A penny for Warren Gatland’s thoughts. Afforded the freedom of Franklin’s Gardens, Finn Russell delved into his box of magic tricks and produced a masterful performance to steer Racing 92 to an emphatic victory over Northampton. It may not be an entirely fair comparison given Dan Biggar was feeding off scraps but when Russell is in this mood you cannot but wonder what might have been had he worn the British & Irish Lions’ No 10 jersey against South Africa last summer.

He produced the telling pass for four of Racing’s five tries and carved Northampton open with his cunning and craft. It helps to be the lynchpin of a side that boasts so much star power – the outstanding flanker Wenceslas Lauret finished with a hat-trick and on this evidence Racing 92, the three-times Champions Cup runners-up, are going to take some stopping this season. One walloping does not make a winter but the English challenge in Europe is off to an inauspicious start. To compound matters for Northampton, Biggar limped off in considerable pain early in the second half and is a doubt for next Friday’s match at Ulster.

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“I can’t fault the intent, we tried hard but at times we we’re naive, sloppy, at times we were in trouble physically,” said Northampton’s director of rugby Chris Boyd. “We just didn’t get enough of our game on the field, we conceded too many points early and we didn’t stay in the hunt to threaten for long enough at all.”

Facing the team who scored the most tries and the most points last season, despite going out in the quarter-finals, Northampton needed a solid start to settle themselves. They managed precisely the opposite with the hooker Sam Matavesi charged down inexplicably attempting a chip over the defence near his own line.

Five minutes into the match and Maxime Machenaud had scored two penalties. Three minutes later and Racing had their first try – Russell prising open the shellshocked Northampton defence by exchanging passes with Kurtley Beale before releasing Lauret to burst over. Machenaud converted for an ominously early 13-0 lead. Machenaud was on target with another penalty before Russell created Racing’s second try, once more creating the gap with an inside pass to Juan Imhoff, who had the pace to dart under the posts. When Machenaud converted Racing were ticking along at a point a minute.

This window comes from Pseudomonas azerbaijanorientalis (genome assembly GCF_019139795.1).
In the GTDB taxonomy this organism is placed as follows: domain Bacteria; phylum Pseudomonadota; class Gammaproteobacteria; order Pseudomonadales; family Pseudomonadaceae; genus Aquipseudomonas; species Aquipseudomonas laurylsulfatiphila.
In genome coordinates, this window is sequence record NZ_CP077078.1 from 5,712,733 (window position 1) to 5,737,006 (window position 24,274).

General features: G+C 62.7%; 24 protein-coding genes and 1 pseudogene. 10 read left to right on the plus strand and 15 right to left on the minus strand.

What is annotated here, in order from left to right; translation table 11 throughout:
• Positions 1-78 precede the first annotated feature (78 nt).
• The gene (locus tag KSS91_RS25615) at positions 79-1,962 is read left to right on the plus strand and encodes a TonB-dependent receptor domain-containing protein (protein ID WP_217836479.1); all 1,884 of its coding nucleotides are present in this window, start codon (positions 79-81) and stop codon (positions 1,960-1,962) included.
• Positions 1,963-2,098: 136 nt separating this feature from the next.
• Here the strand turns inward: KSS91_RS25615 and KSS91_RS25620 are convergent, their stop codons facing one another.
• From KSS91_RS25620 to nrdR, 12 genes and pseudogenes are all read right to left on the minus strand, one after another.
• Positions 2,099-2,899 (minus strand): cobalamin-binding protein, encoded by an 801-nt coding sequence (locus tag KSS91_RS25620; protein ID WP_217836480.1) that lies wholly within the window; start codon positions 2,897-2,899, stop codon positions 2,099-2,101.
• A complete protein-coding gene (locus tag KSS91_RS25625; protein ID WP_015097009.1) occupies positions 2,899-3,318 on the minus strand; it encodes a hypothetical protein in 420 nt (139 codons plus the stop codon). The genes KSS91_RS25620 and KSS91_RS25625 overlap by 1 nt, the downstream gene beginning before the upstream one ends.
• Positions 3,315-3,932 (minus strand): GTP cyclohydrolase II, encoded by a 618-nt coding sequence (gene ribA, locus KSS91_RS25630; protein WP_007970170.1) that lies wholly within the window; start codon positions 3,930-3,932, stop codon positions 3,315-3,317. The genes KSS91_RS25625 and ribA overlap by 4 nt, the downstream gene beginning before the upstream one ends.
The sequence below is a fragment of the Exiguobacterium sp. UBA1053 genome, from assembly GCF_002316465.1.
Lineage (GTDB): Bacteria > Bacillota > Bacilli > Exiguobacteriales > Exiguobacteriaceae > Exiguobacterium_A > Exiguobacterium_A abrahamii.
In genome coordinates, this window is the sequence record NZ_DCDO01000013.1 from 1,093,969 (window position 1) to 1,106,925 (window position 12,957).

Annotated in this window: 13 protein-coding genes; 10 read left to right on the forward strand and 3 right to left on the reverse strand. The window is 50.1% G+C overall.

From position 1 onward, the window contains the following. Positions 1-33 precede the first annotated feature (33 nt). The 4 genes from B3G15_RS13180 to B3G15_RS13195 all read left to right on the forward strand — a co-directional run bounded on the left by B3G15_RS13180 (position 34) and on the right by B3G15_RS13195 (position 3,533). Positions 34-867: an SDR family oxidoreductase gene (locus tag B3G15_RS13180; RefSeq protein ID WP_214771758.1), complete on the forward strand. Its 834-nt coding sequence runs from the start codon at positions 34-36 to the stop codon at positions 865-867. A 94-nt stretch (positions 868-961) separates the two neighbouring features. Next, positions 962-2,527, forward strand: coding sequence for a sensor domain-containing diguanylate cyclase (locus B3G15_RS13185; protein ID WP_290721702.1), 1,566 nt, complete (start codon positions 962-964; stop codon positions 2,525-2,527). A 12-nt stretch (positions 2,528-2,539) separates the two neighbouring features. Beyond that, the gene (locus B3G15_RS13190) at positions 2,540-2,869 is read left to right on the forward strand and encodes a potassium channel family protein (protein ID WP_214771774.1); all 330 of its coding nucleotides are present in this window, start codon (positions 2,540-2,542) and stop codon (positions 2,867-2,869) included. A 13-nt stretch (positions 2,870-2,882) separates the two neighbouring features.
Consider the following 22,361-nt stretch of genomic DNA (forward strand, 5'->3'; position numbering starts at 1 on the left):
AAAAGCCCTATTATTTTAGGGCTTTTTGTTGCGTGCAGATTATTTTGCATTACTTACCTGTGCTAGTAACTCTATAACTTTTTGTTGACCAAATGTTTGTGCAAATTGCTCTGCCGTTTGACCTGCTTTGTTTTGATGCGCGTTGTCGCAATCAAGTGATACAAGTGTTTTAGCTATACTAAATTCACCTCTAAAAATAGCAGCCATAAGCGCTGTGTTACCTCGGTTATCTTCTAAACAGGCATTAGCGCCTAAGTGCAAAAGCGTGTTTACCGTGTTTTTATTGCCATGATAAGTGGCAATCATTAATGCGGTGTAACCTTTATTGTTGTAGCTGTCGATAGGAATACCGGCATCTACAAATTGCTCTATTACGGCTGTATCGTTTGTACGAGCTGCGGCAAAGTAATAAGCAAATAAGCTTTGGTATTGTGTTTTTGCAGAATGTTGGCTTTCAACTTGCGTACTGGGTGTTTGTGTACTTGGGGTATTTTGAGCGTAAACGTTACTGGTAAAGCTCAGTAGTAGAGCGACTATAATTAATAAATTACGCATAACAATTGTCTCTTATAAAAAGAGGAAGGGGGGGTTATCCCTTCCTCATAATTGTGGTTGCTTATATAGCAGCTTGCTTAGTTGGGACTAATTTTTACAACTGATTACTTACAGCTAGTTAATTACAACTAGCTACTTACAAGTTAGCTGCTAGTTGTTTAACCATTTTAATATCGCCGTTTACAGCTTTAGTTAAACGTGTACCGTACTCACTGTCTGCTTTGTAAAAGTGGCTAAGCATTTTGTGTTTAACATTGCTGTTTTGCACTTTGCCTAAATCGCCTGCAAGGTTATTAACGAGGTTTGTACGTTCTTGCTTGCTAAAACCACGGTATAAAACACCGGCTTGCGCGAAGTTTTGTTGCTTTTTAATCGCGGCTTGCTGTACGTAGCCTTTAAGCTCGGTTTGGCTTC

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Juan Imhoff dives between the posts to score Racing’s second try. Photograph: Dan Sheridan/Inpho/Shutterstock

Northampton registered their first points just before the half hour with Courtnall Skosan finishing off a fine move – in which Matt Proctor was prominent in the buildup – but Racing responded with try No 3 and a second for Imhoff, with Russell once again the architect. Racing had built up a head of steam with a driving maul and had the penalty advantage when Russell floated an inch-perfect pass to Beale – every bit as measured as that unforgettable bit of skill against England at Murrayfield – before the Australian released Imhoff on the left. Machenaud could not convert this time, meaning Racing took a 21-point lead into the half-time interval.

Less than two minutes into the second half and Russell was at it again, this time showing his running skills by slaloming down the right wing before freeing Lauret for his second try with a sumptuous offload. Biggar limped off soon after but Northampton, to their credit, responded with a try under the posts through Fraser Dingwall. Machenaud added another penalty and Lauret had his third when Racing and Russell again demonstrated their ability to move through the gears – the Scot freeing Gael Fickou, who breached the Northampton line before finding the supporting Tanga, who shipped on to his fellow back-row. That Lewis Ludlam’s determined solo score was chalked off summed up Saints’ night.

“Just about everybody in that [Racing] team have played Test match rugby and some of them are world-class,” added Boyd. They’ve never won it and I know the club is desperate to win it and they’ve got a roster that could threaten. When you play against a player like Finn Russell it’s not him you’ve got to get at, it’s the ball that he gets [but] he’s a quality player.”